This kind of overwriting and underwriting can be fixed by either editing and cutting or adding and embellishing scenes, sub-plots and the main storyline.
The other problem area is what I'm dealing with today.
Scenes can also be overwritten and underwritten. Overwritten means you've put in too much information or information the reader already knows or you've written a monologue that stops the forward movement of the plot dead in it's tracks. Simple, the scene is bloated and needs to be trimmed or maybe even eliminated.
Underwritten scenes are an even bigger problem. When you have to edit a scene that's too long, it's a bit easier than having to embellish a scene that's too short. Now, in screenwriting, scenes should be short. If you can give all relevant information in a one page (or less) scene good for you. Move on to the next scene. But often, it's not that simple. Some scenes require crucial info to move the story or reveal character, so it's difficult to make it lean and mean.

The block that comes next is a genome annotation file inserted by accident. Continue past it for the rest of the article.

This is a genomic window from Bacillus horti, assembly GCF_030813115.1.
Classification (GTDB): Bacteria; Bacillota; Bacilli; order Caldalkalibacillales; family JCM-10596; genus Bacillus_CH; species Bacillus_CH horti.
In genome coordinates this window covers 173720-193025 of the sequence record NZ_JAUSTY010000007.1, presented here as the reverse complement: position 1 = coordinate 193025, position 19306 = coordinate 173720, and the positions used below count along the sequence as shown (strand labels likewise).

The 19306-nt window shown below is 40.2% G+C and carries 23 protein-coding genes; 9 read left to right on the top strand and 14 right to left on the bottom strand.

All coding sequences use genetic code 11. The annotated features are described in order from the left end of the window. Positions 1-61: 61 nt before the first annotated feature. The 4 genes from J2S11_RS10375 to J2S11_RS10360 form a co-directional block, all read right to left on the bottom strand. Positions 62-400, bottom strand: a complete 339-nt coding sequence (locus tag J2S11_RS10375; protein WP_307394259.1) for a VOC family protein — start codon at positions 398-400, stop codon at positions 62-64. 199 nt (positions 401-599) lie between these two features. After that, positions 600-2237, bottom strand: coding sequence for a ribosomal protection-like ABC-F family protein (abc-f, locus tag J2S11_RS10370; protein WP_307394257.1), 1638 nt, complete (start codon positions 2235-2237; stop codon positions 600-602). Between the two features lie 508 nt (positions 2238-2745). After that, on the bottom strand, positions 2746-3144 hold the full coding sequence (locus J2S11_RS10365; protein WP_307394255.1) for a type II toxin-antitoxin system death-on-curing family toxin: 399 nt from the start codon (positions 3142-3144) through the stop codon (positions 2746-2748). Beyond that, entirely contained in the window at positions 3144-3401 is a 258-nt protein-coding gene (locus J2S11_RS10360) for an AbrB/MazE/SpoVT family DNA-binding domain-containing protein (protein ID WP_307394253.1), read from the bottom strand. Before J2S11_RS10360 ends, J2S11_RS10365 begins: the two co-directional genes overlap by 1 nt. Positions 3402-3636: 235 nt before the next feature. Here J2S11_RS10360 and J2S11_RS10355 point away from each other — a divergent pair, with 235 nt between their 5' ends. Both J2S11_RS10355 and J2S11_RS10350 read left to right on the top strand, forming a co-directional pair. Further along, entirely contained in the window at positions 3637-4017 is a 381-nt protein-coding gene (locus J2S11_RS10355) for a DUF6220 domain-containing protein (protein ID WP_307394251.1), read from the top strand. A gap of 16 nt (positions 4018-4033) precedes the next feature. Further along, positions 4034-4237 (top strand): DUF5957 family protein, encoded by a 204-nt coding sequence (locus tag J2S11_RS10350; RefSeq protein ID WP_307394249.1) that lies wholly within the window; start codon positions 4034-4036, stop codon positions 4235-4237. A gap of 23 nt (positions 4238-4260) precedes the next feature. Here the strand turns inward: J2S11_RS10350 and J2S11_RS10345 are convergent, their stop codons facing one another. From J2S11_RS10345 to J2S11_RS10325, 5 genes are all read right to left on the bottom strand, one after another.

Ultimately, you will look at your first draft and realize that some scenes work very well, others are underwritten and some are overwritten.
An underwritten scene means that you've given some information that presumably will lead to the next scene, but you just do a cursory job of it. You've written an exchange between two characters consisting of 10 lines. It probably needs 20 or 30 to clearly get the information you need to get across.
Overwritten scenes are frustrating to read because they just have too damn much information, but at least the key info is there. Underwritten scenes are more frustrating because you merely drop some information and move to the next scene, but you leave the reader hanging and frustrated because we're not sure what you're trying to get across.
So if you've written a scene that looks too short on the page, it probably is. Take another look at it and make sure it contains what you want it to contain. And if it doesn't, take another crack at it.